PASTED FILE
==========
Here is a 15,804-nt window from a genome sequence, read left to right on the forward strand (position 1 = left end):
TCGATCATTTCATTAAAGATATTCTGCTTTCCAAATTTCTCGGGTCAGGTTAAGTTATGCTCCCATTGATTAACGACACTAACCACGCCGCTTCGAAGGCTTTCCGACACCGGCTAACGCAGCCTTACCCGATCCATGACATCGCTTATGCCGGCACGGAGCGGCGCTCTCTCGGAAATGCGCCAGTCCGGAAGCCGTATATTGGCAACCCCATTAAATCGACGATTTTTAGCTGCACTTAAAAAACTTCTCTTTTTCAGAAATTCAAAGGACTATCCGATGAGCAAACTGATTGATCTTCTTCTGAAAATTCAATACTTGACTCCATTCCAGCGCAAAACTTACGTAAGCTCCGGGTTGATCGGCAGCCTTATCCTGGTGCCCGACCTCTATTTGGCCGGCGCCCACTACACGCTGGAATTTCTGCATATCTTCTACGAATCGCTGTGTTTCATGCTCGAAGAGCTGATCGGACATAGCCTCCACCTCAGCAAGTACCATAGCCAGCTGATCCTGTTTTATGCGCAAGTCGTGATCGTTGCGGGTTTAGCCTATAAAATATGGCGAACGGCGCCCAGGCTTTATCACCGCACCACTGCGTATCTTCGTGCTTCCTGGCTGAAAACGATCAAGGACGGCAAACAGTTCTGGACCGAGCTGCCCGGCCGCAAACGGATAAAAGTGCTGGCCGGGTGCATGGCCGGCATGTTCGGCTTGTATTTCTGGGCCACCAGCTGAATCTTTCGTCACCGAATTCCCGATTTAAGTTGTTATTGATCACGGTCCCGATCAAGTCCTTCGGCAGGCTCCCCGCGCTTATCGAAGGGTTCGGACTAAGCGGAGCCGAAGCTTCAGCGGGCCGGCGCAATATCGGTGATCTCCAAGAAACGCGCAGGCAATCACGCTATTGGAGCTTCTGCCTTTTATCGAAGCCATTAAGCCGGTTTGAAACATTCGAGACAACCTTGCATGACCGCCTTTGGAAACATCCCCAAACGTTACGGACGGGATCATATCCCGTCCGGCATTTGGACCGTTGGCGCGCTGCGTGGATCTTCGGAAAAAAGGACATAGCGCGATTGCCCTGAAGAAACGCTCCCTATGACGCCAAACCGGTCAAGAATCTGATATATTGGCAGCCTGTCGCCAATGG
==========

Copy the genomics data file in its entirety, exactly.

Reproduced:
Here is a 15,804-nt window from a genome sequence, read left to right on the forward strand (position 1 = left end):
TCGATCATTTCATTAAAGATATTCTGCTTTCCAAATTTCTCGGGTCAGGTTAAGTTATGCTCCCATTGATTAACGACACTAACCACGCCGCTTCGAAGGCTTTCCGACACCGGCTAACGCAGCCTTACCCGATCCATGACATCGCTTATGCCGGCACGGAGCGGCGCTCTCTCGGAAATGCGCCAGTCCGGAAGCCGTATATTGGCAACCCCATTAAATCGACGATTTTTAGCTGCACTTAAAAAACTTCTCTTTTTCAGAAATTCAAAGGACTATCCGATGAGCAAACTGATTGATCTTCTTCTGAAAATTCAATACTTGACTCCATTCCAGCGCAAAACTTACGTAAGCTCCGGGTTGATCGGCAGCCTTATCCTGGTGCCCGACCTCTATTTGGCCGGCGCCCACTACACGCTGGAATTTCTGCATATCTTCTACGAATCGCTGTGTTTCATGCTCGAAGAGCTGATCGGACATAGCCTCCACCTCAGCAAGTACCATAGCCAGCTGATCCTGTTTTATGCGCAAGTCGTGATCGTTGCGGGTTTAGCCTATAAAATATGGCGAACGGCGCCCAGGCTTTATCACCGCACCACTGCGTATCTTCGTGCTTCCTGGCTGAAAACGATCAAGGACGGCAAACAGTTCTGGACCGAGCTGCCCGGCCGCAAACGGATAAAAGTGCTGGCCGGGTGCATGGCCGGCATGTTCGGCTTGTATTTCTGGGCCACCAGCTGAATCTTTCGTCACCGAATTCCCGATTTAAGTTGTTATTGATCACGGTCCCGATCAAGTCCTTCGGCAGGCTCCCCGCGCTTATCGAAGGGTTCGGACTAAGCGGAGCCGAAGCTTCAGCGGGCCGGCGCAATATCGGTGATCTCCAAGAAACGCGCAGGCAATCACGCTATTGGAGCTTCTGCCTTTTATCGAAGCCATTAAGCCGGTTTGAAACATTCGAGACAACCTTGCATGACCGCCTTTGGAAACATCCCCAAACGTTACGGACGGGATCATATCCCGTCCGGCATTTGGACCGTTGGCGCGCTGCGTGGATCTTCGGAAAAAAGGACATAGCGCGATTGCCCTGAAGAAACGCTCCCTATGACGCCAAACCGGTCAAGAATCTGATATATTGGCAGCCTGTCGCCAATGG